Monday, September 11, 2006


SATURDAY: For all its gross, excessive hilarity, Sacha Baron Cohen’s “Borat” pales in comparison to Saturday’s first offering, “Taxidermia” (a TIFF press & industry programmer’s idea of a sick joke: showing this at 9am!). From Gyorgy Palfi, a Budapester whose inspired, altogether more tasteful “Hukkle” screened here in 2002, “Taxidermia, like “Borat,” parodies backward Soviet-influenced village culture, its wart-faced populace’s too-close relationship to poultry and pigs, and other things that make you laugh, wince, hunch over in pain and pop your eyeballs in wonder. Palfi’s whirligig visual style mixes and mashes Jean-Pierre Jeunet, Terry Gilliam and Jan Svankmajer, while his scatological, out-there sexual sensibilities have a bizarro John Waters (if he was Slavic, and straight) edge. What’s it about? Ha! A multigenerational tour through Hungary’s post-war Soviet rule and aftermath, it’s about the sport of speed-eating (championship gluttony, spooning down pounds of bean soup and gelatin-encased offal!) It’s about love and parenting and Army life, Peeping Tomism, and father-son relationships gone really, really bad. It’s about a lot of “ations” – masturbation, fornication, regurgitation. It has to be seen to be believed, and it should be.

Interview with Sir Ridley Scott, who tells you he’s getting over a nasty 5-day flu -- AFTER he shakes your hand. He and Peter Mayle, who wrote “A Good Year,” are old London ad-world buddies and they each have spreads in Provence. Scott’s wrapping his third film with Russell Crowe, the 1970s drug and cops saga, “American Gangster”, in New York right now. The director and his star like each other.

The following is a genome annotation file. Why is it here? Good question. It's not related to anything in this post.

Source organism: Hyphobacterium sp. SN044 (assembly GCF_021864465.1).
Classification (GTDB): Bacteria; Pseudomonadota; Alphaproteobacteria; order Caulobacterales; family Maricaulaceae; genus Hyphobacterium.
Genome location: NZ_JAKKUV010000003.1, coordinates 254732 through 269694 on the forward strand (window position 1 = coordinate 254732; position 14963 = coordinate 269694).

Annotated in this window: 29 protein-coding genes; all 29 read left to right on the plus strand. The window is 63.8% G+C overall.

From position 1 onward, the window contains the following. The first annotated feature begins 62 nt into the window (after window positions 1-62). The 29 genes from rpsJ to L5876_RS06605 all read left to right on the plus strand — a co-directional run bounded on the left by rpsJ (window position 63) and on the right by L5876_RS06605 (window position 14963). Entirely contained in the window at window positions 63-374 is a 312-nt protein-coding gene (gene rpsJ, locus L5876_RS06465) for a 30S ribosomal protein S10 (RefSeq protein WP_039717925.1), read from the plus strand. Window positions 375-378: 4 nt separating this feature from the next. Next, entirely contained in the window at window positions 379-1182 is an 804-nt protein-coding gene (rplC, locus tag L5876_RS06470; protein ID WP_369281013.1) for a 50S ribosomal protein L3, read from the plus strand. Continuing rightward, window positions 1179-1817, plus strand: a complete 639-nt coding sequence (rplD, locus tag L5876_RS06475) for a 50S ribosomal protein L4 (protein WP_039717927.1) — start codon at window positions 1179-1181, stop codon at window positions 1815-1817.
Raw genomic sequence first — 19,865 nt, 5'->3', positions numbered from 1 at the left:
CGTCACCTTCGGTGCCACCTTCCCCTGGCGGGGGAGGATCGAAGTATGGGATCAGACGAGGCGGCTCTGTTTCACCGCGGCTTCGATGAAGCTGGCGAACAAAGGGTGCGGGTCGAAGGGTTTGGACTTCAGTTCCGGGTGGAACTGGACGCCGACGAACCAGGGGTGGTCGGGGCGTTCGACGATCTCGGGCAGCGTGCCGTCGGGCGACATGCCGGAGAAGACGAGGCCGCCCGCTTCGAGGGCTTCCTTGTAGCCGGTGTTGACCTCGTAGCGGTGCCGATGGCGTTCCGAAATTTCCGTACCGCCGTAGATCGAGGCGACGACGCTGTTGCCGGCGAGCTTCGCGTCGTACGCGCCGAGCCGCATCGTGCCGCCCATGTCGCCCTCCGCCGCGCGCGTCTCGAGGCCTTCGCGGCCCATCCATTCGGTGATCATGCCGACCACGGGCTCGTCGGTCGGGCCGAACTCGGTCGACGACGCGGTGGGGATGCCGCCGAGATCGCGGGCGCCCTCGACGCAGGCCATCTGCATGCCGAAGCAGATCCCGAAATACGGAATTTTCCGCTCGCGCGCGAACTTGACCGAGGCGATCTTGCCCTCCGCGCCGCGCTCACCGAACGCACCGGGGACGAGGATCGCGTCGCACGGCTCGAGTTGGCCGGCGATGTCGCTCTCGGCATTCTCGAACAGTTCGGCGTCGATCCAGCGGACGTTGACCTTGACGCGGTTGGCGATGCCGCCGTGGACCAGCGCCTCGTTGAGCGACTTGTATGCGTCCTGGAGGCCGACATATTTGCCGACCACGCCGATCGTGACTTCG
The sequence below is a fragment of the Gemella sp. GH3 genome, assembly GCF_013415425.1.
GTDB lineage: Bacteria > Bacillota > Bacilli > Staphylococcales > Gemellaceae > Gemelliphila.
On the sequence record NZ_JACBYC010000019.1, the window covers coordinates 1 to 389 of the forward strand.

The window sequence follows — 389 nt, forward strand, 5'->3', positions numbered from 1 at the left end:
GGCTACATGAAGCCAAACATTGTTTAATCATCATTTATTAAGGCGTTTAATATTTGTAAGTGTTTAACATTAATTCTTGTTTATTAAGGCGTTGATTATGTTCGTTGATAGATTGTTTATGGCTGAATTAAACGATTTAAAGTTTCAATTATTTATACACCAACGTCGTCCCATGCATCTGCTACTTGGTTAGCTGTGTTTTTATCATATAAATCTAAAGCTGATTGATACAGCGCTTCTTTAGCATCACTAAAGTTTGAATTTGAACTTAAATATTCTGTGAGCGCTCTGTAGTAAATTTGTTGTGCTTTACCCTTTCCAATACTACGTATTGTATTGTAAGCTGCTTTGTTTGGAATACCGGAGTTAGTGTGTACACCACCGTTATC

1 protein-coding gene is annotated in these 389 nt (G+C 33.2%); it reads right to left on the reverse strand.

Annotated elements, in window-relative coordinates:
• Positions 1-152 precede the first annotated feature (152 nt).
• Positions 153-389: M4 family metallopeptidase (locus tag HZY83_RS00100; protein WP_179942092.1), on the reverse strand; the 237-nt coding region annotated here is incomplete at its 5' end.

In “The Last King of Scotland,” Forest Whitaker is Ugandan dictator Idi Amin. It’s a big, lusty part, and Whitaker is great in it, going from charming revolutionary to paranoid despot in the span of a couple of tumultuous (and over-directed, breathlessly edited) hours. Seen from the perspective of a young Scottish doctor who goes to work for Amin and becomes one of his closest advisers, it’s a remarkable and odd story, very much worth watching despite its filmmaking flaws. Whitaker = Oscar nom (even though, having now seen Christopher Guest’s indie-world awards season pararody, “For Your Consideration,” it seems utterly foolish and predictable saying that.)

Interview Russell Crowe, who’s wearing black Sydney football club sweatshirt and who’s chatty and smart and talking about his daily commute from north of Manhattan to Governor’s Island, for the shoot of "American Gangster" (he plays a cop, Denzel Washington has the title role): The Aussie star gets ferried down the Hudson each morning on a speedboat. His daily commute on the set of “A Good Year” in the South of France: a 10-minute bike-ride from hotel to chateau. He’s beaming like a little boy.

Guillermo del Toro’s “Pan’s Labyrinth” is another super-cinematic, dark, bloody, graphic, saga – this one set in Spain as the Fascists battle a stray band of freedom fighters at the close of WW2, and a little girl has an amazing journey into realms of faeriedom and fantasy. It’s “The Wizard of Oz,” if Tarantino got his hands on it, and he was Spanish, kind of.

I didn’t get what was going on half the time in the Indonesian musical “Opera Jawa,” a combo of Bollywood singalongs and a more spiritual, avant-garde-y art-installation and dance mindset. It’s beautiful, though, and strange, especially when the lovely Artika Sari Devi does weird dances with oversized, conical straw hats. Javanese puppetry, Indonesian politics and street crime have a part, too. As do beheaded cows. What’s with all the bloody, butchered livestock at this year’s fest?